Wednesday, July 13, 2011


Scenella (sen-ELL-uh) was an animal that lived from Cambrian to Ordovician. Although most people believe that Scenella was a monoplacophoran (which is a mollusk that looks like a clam with only one shell, and moves around on the sea floor with a squishy foot like a snail), some people now believe that Scenella could be related to today's Valella (also called the by-the-wind sailor) or the Portuguese Man o' War, floating on the top of the water.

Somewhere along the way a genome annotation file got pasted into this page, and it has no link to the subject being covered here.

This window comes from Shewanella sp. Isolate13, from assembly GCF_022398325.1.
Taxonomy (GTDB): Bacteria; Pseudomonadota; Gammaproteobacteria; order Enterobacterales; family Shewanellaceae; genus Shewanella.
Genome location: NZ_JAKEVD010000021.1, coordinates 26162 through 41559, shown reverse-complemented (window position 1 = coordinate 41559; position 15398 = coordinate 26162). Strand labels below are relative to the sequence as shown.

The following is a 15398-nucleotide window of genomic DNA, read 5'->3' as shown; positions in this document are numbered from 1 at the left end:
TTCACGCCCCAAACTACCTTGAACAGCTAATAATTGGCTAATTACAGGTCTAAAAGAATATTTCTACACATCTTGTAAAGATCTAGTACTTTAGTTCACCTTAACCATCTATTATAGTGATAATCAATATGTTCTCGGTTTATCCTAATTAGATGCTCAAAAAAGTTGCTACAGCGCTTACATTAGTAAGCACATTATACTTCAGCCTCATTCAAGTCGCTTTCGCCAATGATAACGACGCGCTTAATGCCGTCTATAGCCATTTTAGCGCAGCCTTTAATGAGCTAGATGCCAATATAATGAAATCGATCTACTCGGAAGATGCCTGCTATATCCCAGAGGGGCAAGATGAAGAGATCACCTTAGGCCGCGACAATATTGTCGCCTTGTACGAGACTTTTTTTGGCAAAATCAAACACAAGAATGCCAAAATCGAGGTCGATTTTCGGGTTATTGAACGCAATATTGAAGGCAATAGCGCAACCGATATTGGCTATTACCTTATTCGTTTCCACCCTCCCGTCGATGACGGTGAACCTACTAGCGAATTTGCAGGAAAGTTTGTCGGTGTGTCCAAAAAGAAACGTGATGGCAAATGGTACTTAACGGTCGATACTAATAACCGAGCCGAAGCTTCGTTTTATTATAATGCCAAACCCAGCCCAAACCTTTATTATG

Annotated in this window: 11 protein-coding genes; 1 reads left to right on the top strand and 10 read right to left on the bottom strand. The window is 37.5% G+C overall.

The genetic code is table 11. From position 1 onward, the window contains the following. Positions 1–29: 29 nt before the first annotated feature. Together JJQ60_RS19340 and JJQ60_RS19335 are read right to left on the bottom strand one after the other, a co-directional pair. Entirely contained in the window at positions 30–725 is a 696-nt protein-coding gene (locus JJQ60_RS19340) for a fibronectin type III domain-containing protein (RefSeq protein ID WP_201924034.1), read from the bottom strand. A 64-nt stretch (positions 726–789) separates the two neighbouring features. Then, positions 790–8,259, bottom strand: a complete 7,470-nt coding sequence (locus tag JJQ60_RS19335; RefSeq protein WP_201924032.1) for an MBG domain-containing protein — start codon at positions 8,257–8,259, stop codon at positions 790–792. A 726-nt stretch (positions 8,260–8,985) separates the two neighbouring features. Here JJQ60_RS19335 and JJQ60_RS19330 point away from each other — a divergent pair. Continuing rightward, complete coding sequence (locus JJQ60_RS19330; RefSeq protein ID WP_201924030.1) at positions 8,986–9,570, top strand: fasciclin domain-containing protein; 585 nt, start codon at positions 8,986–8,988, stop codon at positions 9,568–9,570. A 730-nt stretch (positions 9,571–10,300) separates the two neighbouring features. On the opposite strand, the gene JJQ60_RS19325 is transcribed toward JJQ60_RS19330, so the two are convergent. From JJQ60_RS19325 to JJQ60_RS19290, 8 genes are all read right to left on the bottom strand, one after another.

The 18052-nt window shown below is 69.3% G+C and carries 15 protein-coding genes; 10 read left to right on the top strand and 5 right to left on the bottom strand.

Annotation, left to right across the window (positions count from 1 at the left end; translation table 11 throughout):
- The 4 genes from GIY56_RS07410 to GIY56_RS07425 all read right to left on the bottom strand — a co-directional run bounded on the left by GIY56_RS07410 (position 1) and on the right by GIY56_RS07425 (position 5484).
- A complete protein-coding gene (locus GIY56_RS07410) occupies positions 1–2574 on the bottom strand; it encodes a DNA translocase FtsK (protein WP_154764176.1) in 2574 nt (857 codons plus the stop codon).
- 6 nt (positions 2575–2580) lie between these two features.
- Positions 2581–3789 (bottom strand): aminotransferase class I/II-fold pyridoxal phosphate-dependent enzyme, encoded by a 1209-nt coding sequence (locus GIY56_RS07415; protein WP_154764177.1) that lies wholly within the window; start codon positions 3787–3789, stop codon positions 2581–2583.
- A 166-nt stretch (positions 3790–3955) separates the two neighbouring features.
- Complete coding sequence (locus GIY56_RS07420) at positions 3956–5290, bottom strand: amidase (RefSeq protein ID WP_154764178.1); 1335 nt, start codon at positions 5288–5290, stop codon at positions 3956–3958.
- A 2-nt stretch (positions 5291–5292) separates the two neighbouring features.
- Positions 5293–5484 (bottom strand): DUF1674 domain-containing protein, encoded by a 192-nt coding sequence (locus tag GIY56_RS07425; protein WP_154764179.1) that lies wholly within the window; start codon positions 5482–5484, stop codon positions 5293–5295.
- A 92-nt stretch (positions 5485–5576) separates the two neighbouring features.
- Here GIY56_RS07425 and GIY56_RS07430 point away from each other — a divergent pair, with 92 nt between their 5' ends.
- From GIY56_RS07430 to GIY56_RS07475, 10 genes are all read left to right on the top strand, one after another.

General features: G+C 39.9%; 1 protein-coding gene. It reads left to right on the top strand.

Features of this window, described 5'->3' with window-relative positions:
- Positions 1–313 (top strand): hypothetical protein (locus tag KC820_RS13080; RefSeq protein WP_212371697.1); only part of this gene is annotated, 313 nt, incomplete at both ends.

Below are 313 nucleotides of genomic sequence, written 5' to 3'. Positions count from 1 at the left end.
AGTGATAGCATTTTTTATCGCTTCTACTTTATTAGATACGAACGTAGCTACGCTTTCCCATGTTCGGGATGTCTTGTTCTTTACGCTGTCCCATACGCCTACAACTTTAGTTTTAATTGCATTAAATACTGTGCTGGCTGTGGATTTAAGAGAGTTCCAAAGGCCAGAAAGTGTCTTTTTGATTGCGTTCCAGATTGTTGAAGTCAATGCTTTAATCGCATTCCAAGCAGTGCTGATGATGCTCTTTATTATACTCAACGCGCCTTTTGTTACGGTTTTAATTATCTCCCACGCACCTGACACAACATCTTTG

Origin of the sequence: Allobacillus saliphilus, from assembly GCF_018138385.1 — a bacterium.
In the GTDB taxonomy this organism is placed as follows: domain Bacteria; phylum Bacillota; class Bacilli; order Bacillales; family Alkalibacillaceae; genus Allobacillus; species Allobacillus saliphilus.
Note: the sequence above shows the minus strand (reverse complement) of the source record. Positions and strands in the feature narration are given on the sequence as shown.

Scenella was abundant. Individual fossils of Scenella have been found in groups, with some individuals overlapping each other.

Scenella had a flattened conical shell, where the cone appears to be partly squished flat. Scenella was probably good prey for predators such as Opabinia and Ottoia, because it was slow, defenseless, and easy to catch. Since Scenella was so tiny and there were so many predators around, Scenella was probably at the bottom of the food chain.

This fossil shows what a group of Scenella looked like. Huge predators like Anomalocaris, Amplectobelua, and Hurdia probably didn't bother to eat Scenella, because it was much too small for the big predators to eat. Scenella probably ate detritus and algae, like most other small snail-like animals from the Cambrian Period.

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